Workforce center vacating county building

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FORT MADISON – Lee County supervisors are looking at options to fill space in the North Lee County Office Building after hearing the state’s Workforce Development Center will be leaving the building effective July 1.

At Tuesday’s regular meeting of the board of supervisors, Supervisor Gary Folluo said he received notice last week that the center is leaving the building due to funding cutbacks, but said he’d like to have the county attorney review the lease to see if their reasoning is sufficient to get out of the lease with the county.

Follou said the IWD will be moving to the Fort Madison Public Library two days a week on Monday and Wednesday from 9:30 to 4:30.

Larkin said there is language that says the state can get out of the lease if they experience funding hardships, but he said they should be made to prove that hardship.

“We received a letter on that quite a while ago, maybe a month ago, that they were going to be leaving,” Larkin said. “They put down the reason for leaving as funding was short. According to the contract, according to funding they could back out of the contract. Well I don’t know that the state not appropriating enough money for them means it’s not enough funding. They just gave everything else in the tax cut to everyone else, does that necessarily mean they don’t have enough funding?”

Larkin said he requested for County Attorney Ross Braden to review the contract between the state and the county.

“I just want to make sure they are following the contract,” Larkin said during a workshop session following the meeting.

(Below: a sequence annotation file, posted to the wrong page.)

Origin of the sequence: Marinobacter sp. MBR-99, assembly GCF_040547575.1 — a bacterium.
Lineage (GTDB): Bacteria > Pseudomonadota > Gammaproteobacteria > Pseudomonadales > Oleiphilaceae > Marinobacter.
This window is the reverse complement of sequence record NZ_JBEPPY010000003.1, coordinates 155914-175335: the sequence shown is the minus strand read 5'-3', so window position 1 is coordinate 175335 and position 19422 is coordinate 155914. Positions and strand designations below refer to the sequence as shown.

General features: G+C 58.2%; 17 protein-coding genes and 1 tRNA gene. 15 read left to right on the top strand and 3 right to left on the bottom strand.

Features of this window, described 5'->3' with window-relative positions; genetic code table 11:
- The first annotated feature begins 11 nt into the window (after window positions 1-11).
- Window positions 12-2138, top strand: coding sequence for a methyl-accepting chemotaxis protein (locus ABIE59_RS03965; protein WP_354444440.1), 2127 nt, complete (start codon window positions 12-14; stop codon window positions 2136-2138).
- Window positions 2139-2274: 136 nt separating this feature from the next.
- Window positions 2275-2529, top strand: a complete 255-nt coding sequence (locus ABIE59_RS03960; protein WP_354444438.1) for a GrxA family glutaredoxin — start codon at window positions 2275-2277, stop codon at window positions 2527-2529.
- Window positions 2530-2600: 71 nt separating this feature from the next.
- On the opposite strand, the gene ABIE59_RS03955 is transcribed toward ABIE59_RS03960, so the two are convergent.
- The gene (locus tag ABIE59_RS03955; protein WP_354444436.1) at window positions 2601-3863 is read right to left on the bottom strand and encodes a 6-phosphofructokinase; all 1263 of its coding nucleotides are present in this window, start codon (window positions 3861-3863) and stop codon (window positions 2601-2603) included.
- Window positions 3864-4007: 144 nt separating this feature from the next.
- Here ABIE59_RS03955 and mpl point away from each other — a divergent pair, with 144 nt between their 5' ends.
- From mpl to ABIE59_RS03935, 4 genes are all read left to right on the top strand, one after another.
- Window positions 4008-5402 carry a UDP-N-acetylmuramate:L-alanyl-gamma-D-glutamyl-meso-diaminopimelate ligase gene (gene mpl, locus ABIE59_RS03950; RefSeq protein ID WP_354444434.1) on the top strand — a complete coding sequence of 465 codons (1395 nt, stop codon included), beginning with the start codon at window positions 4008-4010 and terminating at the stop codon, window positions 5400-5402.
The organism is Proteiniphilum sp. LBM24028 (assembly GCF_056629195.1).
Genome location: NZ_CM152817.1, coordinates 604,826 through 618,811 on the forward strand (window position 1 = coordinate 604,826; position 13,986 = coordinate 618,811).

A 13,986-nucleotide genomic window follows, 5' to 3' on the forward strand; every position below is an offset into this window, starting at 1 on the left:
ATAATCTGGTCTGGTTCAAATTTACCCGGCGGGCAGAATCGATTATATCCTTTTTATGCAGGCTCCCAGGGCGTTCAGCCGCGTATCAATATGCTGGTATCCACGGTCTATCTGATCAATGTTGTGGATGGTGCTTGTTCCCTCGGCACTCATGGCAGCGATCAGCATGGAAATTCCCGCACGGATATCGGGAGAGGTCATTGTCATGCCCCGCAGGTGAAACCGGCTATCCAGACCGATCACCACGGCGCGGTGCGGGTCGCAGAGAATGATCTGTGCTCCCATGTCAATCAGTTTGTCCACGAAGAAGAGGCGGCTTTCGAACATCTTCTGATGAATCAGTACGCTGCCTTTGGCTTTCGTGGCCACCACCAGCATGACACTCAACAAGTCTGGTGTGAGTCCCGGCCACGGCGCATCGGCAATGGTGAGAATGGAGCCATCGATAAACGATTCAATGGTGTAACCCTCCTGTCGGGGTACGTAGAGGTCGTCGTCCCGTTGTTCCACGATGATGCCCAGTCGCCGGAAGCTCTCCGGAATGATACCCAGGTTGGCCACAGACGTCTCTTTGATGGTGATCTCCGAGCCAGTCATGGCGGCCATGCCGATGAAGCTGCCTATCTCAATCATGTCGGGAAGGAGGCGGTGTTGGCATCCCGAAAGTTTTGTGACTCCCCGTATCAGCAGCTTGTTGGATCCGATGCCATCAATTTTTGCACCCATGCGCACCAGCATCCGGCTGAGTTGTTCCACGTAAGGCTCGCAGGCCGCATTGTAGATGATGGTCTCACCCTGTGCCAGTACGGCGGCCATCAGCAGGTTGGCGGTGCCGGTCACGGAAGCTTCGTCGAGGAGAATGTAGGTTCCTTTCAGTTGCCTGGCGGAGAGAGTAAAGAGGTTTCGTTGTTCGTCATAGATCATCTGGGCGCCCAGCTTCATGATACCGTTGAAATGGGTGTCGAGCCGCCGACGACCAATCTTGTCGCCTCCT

Chairman Don Hunold said he was pretty sure the state was following the contract, but said the county needs to look at finding someone else to move into the building to use the space.

Folluo said his first reaction was to move the North Lee County Attorney’s office into the county building and sell the current building.

Lee County Auditor Denise Fraise said the county needs to be mindful of the other entities that use the building.

“The only thing is there are people upstairs in that building that we have to provide places for like juvenile probation. I’m not sure how often they are there or how many people are in there, but there are people up there, too,” Fraise said.

Other suggestions included offering the space to the Lee County Economic Development Group. Hunold asked the supervisors to keep the idea in mind as filling the space could help the county save money or possibly rent the space out.

In other action, the board:

-approved a bid to replenish the county’s stock of metal culverts for $30,284

-approved version 4 of the Continuity of Government plan for Lee County

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